Winston: $12,500 worth of cocktail. Photo: Supplied
was the cocktail that grabbed global headlines. Sold
in 2013 for a mind-boggling $12,500, it even gave
Crown Casino's Club 23 - the bar owned by James Packer,
Shane Warne and Joe Hachem - a Guinness World Record.
despite the billing, it wasn't the most expensive
drink ever sold - technically, it wasn't sold at all.
Fairfax Media can reveal the purchase was faked to
help cover up a $32 million heist that had taken place
at the casino just a day before.
February 2013, Crown had announced that New Zealand
millionaire James Manning would pay the five-figure
sum for "The Winston" - a cocktail made
with 1858-vintage Croizet Cuvee Leonie cognac, the
drop that Winston Churchill and Dwight Eisenhower
sipped when planning the D-Day landings.
what was perhaps a bad omen for Crown, it was also
the cognac stocked on the Titanic.
had been lured to the casino by one of its VIP services
staff, the division that handles high-rollers. What
Crown didn't know was that Manning had friends on
what would later be described by police as an Oceans
11-style scam, Manning embarked on an extraordinary
winning streak on the card tables. Eight winning hands
in the streak, which netted $32 million, piqued Crown's
could not believe what he had won and some of the
bets he placed were very, very suspicious," a
former Crown executive said. "Those eight hands,
in particular - he bet against the odds and won, so
one of our surveillance guys decided to take a closer
examining video, the surveillance expert realised
that Crown's network of cameras in the VIP room had
been breached and someone was giving signals to Manning
at the table. Crown eventually worked out the VIP
services manager who had invited Manning to the casino
was in on the scam. "It was very elaborate and
they nearly got away with it," the executive
security guard knocked on the door of Manning's luxurious
villa at Crown Towers in the middle of the night,
and the gambler and his family were evicted. As the
majority of the $32 million of winnings had not yet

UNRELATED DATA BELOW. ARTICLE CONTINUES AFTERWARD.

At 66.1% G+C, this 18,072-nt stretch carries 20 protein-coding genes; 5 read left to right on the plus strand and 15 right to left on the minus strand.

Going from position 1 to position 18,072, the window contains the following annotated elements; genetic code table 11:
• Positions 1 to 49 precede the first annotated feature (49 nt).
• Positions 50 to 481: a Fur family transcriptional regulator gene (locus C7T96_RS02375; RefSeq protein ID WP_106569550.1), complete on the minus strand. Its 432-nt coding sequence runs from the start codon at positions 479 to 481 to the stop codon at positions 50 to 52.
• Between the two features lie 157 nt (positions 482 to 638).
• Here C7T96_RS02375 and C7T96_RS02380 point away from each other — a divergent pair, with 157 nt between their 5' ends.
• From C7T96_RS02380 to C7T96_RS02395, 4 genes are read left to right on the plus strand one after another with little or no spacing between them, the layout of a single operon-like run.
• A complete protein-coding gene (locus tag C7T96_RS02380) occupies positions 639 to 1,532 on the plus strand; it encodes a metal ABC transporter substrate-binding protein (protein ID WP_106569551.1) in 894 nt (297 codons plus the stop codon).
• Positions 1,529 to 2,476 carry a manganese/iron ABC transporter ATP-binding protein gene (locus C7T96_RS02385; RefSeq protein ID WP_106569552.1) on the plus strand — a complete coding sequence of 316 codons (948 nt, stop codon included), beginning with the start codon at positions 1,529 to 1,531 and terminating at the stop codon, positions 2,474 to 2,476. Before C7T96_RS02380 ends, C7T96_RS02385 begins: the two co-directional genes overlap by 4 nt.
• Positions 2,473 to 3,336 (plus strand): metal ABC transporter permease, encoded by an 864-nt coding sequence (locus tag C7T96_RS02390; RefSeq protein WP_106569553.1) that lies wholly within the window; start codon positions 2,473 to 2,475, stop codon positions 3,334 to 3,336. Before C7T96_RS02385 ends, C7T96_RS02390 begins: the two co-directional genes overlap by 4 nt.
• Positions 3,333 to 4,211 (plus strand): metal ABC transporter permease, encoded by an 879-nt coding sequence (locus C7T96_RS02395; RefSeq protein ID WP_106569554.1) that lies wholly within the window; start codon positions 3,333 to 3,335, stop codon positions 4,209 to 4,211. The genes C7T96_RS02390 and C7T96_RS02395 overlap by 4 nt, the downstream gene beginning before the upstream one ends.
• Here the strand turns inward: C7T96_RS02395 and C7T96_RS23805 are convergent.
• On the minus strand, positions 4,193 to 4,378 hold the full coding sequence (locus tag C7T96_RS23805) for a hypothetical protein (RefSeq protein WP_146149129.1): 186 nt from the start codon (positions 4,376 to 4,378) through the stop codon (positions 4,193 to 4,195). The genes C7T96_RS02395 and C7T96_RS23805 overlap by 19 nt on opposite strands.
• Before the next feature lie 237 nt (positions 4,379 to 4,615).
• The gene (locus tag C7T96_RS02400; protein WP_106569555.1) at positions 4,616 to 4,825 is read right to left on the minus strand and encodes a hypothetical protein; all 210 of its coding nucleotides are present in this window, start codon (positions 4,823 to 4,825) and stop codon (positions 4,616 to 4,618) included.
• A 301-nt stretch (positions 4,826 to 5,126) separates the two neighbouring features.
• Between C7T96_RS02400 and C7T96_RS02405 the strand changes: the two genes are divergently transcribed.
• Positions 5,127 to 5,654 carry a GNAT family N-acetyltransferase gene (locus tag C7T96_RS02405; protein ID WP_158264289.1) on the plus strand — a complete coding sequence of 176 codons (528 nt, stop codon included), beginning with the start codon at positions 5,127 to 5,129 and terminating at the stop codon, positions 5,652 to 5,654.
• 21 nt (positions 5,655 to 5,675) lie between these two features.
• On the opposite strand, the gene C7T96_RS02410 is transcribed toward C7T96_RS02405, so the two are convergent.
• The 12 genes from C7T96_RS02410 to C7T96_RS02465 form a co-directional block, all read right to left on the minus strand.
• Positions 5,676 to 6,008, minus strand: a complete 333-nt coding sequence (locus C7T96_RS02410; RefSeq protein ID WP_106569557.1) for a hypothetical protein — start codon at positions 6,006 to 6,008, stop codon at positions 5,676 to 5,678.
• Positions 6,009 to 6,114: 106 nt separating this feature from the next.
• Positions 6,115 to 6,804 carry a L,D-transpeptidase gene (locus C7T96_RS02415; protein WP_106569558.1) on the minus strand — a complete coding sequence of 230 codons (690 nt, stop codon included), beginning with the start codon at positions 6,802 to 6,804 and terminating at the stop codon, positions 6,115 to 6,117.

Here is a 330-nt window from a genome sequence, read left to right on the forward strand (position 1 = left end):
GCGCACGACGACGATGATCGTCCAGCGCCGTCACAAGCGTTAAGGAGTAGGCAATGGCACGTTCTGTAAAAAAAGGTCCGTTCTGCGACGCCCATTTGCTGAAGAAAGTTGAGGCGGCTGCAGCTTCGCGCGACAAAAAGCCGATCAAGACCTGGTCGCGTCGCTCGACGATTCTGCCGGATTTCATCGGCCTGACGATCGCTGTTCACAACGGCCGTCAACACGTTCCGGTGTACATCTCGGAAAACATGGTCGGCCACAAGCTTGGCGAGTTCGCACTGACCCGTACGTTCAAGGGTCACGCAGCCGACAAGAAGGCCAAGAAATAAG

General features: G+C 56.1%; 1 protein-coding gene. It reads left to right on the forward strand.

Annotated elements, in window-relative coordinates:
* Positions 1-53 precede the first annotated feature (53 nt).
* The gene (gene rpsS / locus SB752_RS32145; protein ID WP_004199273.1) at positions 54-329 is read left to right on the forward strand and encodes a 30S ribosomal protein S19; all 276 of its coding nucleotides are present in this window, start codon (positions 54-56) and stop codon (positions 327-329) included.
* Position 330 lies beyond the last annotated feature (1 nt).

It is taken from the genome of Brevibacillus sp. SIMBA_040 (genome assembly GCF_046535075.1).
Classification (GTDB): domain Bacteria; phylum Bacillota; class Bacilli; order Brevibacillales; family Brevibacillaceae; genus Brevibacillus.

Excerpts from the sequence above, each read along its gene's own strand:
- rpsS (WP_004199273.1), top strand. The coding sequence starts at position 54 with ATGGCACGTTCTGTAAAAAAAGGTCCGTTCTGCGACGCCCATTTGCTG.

been transferred out of the casino, Crown management
decided not to press charges. Manning was given an
exclusion notice, banning him from the premises.
the late-night sting left Crown's public relations
department in a bind. The casino had already announced
that Manning, "a businessman from New Zealand",
would be buying the world-record cocktail.
event was scheduled for February 7. Jason Gillott,
the Hong Kong-based marketing manager for Croizet,
had flown in with a bottle of 1858 Cuvee Leonie, worth
an estimated $150,000. Some guests had been asked
if they could be official witnesses for a Guinness
World Record. "Having James Manning done for
a gambling heist just before the event was not in
the script," said a former member of Crown's
PR team."We had the cognac, we had the event
organised, we just didn't have a buyer. We were in
an awful bind."
in the rarified world of Crown, finding someone willing
to pay $12,500 for a cocktail is no easy task. With
a PR embarrassment looming, two Crown executives -
Vice President of VIP Services, Ishan Ratnam, and
the Chief Operating Officer of Crown Hotels, Peter
Crinis - approached a regular face at Crown Towers,
is a financial backer of the Geelong Football Club,
sometimes lives in a villa suite at Crown Towers,
and is a close friend of Ratnam and Crinis.
was also a reluctant buyer, but eventually a deal
was struck. Nguyen would sign for the drink at Club
23, thereby appeasing the Guinness World Records judges,
and the money would be repaid to him by Crown at a
whole thing was fake... $12,500 was repaid to Giang
so he would pose for the pic," a former Crown
employee told The Sunday Age. "Giang stepped
in at the last minute. He made the transaction as
per Guinness rules, but he got his money back and
it never came from Club 23."
would have got away with it if it had not been for
the scandal engulfing former Fiat Chrysler boss Clyde
Campbell, and his links with Crown. Ratnam has been
named in court documents alleging that Campbell funnelled
Fiat Chrysler money through a company called My Alfa
Romeo - which Ratnam owns with Campbell's wife, Simone
- to buy a $400,000 luxury boat.
revelation about Campbell and Ratnam encouraged three
past and present employees of Crown to come forward.
They recall how, on the night of the world record
attempt, Nguyen turned up to the glamorous cocktail
party wearing old sandals, direct from his hotel room,
with Ratnam following him.
was in such a hurry to leave he didn't even finish
The Winston. "A sip for the cameras and he was
gone," said a former staffer.
can tell you now, Giang 'bought' the cocktail at the
event, but was never charged, as he stepped in as
Ishan's friend. I am glad it is out in the open now."
of the parties involved responded to questions from
Fairfax Media - including whether Club 23 would relinquish
its world record title. According to the Guinness
World Records website, Club 23 still has the title
for the most expensive drink ever sold.